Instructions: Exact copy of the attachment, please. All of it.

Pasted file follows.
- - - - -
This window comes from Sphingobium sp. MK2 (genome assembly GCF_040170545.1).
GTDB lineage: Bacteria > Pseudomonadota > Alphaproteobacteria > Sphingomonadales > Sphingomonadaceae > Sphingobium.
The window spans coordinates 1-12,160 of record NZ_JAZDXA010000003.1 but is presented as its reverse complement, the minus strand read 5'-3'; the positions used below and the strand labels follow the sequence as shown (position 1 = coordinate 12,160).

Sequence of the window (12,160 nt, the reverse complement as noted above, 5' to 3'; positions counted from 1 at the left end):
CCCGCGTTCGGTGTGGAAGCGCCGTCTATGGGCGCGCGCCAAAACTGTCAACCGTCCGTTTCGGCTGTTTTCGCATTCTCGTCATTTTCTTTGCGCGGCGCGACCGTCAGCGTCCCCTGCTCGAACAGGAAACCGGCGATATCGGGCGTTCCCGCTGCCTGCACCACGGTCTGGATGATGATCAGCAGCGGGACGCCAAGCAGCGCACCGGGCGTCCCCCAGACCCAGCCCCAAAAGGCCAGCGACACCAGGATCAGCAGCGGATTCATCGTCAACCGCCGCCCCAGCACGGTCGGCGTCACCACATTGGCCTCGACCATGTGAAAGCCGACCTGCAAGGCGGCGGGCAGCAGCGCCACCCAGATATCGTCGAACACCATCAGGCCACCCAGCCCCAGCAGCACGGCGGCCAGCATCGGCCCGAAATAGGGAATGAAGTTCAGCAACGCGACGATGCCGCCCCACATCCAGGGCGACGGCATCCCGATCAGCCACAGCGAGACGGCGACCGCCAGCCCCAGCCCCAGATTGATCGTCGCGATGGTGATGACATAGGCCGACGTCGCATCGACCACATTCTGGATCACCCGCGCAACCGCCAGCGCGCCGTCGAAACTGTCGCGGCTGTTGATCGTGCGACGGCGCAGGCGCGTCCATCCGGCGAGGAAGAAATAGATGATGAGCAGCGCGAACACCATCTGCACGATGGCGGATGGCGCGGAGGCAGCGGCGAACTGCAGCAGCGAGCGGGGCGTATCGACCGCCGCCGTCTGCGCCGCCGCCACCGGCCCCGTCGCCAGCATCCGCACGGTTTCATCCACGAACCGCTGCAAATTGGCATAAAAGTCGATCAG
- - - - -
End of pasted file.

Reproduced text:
This window comes from Sphingobium sp. MK2 (genome assembly GCF_040170545.1).
GTDB lineage: Bacteria > Pseudomonadota > Alphaproteobacteria > Sphingomonadales > Sphingomonadaceae > Sphingobium.
The window spans coordinates 1-12,160 of record NZ_JAZDXA010000003.1 but is presented as its reverse complement, the minus strand read 5'-3'; the positions used below and the strand labels follow the sequence as shown (position 1 = coordinate 12,160).

Sequence of the window (12,160 nt, the reverse complement as noted above, 5' to 3'; positions counted from 1 at the left end):
CCCGCGTTCGGTGTGGAAGCGCCGTCTATGGGCGCGCGCCAAAACTGTCAACCGTCCGTTTCGGCTGTTTTCGCATTCTCGTCATTTTCTTTGCGCGGCGCGACCGTCAGCGTCCCCTGCTCGAACAGGAAACCGGCGATATCGGGCGTTCCCGCTGCCTGCACCACGGTCTGGATGATGATCAGCAGCGGGACGCCAAGCAGCGCACCGGGCGTCCCCCAGACCCAGCCCCAAAAGGCCAGCGACACCAGGATCAGCAGCGGATTCATCGTCAACCGCCGCCCCAGCACGGTCGGCGTCACCACATTGGCCTCGACCATGTGAAAGCCGACCTGCAAGGCGGCGGGCAGCAGCGCCACCCAGATATCGTCGAACACCATCAGGCCACCCAGCCCCAGCAGCACGGCGGCCAGCATCGGCCCGAAATAGGGAATGAAGTTCAGCAACGCGACGATGCCGCCCCACATCCAGGGCGACGGCATCCCGATCAGCCACAGCGAGACGGCGACCGCCAGCCCCAGCCCCAGATTGATCGTCGCGATGGTGATGACATAGGCCGACGTCGCATCGACCACATTCTGGATCACCCGCGCAACCGCCAGCGCGCCGTCGAAACTGTCGCGGCTGTTGATCGTGCGACGGCGCAGGCGCGTCCATCCGGCGAGGAAGAAATAGATGATGAGCAGCGCGAACACCATCTGCACGATGGCGGATGGCGCGGAGGCAGCGGCGAACTGCAGCAGCGAGCGGGGCGTATCGACCGCCGCCGTCTGCGCCGCCGCCACCGGCCCCGTCGCCAGCATCCGCACGGTTTCATCCACGAACCGCTGCAAATTGGCATAAAAGTCGATCAG